Mr. Woodruff is buried in Brookside Cemetery.
Richard Preston Carlisle, NBA basketball player and coach, was born in Ogdensburg and raised in Lisbon.
Mr. Carlisle played college basketball at the University of Maine and the University of Virginia. Between 1984 and 1990, he played for the Boston Celtics, the New York Knicks and the New Jersey Nets. During his time with the Celtics, he played alongside Larry Bird in the 1986 NBA championships. His career statistics include 422 points, 141 rebounds and 201 assists.
In 1990, Mr. Carlisle began his professional coaching career with a job as assistant coach for the Nets. After five seasons he became an assistant coach for the Portland Trail Blazers.
Three seasons later, Mr. Carlisle joined the Indiana Pacers as an assistant under his former Celtics teammate Mr. Bird. During this time, the Pacers experienced two of their best seasons ever and made the NBA finals for the first time.
By 2001, Mr. Carlisle had been recruited by the Detroit Pistons as head coach. He served with them for two years, leading the team to consecutive 50-32 records (.610) and playoff appearances. He was also named Coach of the Year in 2002.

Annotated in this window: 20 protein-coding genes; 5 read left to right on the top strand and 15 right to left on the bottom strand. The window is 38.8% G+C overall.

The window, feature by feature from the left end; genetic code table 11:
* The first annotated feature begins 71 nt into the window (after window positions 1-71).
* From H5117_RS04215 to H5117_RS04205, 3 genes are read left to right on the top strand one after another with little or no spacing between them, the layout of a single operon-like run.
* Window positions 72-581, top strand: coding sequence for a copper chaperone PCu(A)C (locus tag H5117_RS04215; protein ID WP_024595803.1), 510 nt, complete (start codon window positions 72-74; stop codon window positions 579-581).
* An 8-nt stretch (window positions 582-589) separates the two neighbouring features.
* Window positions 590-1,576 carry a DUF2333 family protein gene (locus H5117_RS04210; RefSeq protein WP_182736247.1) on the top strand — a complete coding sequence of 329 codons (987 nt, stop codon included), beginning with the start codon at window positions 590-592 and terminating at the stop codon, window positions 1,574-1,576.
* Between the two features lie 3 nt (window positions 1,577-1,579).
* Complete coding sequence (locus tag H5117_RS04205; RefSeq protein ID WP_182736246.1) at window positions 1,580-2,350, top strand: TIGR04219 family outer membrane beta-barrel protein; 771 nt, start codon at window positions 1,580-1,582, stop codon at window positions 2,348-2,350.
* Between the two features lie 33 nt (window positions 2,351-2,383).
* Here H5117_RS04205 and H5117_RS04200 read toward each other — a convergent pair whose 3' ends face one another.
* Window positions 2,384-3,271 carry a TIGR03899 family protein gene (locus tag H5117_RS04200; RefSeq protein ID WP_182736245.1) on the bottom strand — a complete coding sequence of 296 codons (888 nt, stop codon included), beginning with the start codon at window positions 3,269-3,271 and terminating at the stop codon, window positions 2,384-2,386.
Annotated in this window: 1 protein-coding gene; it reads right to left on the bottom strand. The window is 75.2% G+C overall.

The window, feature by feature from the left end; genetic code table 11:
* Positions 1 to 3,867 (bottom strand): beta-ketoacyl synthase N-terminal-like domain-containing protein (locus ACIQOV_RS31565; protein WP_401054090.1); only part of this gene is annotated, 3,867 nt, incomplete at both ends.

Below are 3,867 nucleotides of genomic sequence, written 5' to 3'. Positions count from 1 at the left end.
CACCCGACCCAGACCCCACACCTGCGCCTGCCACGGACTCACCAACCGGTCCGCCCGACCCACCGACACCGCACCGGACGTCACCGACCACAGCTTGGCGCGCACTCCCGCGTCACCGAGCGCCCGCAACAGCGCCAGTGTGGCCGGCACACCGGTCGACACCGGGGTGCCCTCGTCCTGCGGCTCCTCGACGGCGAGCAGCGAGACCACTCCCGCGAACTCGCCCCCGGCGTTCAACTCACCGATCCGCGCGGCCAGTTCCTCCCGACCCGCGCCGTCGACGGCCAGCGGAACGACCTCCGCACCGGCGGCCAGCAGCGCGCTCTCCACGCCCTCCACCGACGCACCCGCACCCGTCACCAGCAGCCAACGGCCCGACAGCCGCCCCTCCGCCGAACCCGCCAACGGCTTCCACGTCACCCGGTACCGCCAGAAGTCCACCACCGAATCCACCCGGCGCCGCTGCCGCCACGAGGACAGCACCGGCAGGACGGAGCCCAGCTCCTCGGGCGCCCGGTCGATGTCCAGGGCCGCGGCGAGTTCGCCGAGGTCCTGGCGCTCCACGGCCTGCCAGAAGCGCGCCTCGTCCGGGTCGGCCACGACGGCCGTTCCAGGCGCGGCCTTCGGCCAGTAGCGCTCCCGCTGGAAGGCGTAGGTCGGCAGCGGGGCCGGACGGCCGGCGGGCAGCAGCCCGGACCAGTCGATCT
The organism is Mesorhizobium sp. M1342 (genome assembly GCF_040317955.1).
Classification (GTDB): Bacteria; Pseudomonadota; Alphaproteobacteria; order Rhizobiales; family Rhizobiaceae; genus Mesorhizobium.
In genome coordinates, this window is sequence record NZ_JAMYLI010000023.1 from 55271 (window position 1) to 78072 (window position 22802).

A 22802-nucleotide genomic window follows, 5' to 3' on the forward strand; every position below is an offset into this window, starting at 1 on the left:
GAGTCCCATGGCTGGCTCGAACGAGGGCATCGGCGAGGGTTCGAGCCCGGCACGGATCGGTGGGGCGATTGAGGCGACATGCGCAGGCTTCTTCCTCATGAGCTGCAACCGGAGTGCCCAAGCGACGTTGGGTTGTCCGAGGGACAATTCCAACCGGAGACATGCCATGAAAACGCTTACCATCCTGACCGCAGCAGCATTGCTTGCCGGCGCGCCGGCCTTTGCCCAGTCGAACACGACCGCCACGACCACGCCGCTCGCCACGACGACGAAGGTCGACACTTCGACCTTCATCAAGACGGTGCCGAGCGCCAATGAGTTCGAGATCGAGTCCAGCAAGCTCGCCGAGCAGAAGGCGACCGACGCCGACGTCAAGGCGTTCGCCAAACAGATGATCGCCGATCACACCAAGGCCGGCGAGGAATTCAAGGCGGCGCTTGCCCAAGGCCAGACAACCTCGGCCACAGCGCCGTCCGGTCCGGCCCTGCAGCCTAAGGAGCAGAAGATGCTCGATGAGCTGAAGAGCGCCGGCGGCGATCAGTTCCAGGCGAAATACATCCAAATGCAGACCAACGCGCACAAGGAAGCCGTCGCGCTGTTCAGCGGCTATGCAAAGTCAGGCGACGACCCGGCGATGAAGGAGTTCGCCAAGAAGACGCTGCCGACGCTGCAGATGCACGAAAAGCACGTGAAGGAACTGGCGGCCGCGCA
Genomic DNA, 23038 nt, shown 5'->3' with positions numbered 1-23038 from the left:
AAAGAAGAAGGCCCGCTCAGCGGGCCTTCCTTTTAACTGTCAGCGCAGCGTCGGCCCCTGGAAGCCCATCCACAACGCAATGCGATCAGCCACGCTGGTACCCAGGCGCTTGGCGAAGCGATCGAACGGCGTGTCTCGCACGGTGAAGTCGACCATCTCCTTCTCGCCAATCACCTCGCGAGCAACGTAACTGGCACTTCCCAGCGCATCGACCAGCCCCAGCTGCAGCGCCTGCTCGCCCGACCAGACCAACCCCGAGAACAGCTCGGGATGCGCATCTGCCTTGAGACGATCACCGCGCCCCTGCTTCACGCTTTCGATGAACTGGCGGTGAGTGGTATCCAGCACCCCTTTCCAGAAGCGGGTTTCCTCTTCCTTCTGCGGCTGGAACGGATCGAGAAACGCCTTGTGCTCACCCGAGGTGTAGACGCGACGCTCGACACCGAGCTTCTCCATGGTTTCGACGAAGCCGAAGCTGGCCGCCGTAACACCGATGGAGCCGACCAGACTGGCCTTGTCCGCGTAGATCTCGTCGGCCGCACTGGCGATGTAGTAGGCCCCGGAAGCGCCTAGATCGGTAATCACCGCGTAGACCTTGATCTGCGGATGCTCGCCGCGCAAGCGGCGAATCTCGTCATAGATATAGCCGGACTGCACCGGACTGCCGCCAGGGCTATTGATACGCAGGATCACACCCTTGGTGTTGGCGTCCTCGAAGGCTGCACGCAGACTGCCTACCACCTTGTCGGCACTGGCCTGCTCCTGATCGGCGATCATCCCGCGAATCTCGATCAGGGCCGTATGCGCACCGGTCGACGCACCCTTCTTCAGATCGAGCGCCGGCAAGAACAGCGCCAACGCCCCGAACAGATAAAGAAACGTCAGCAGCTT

Mr. Carlisle was then rehired for the Indiana Pacers, this time as head coach. He led the Pacers to the NBA's best regular-season record and brought them to the playoffs multiple times.
More recently, he has worked as a studio analyst for ESPN. In May 2008, Mr. Carlisle replaced Avery Johnson as the head coach of the Dallas Mavericks.
Born in Watertown in 1902, Victor A. Hanson, Syracuse University athletic star and coach, moved with his family to Glen Park and then to Syracuse. He is the only athlete to have been enshrined in both the Basketball Hall of Fame (1960) and the College Football Hall of Fame (1973).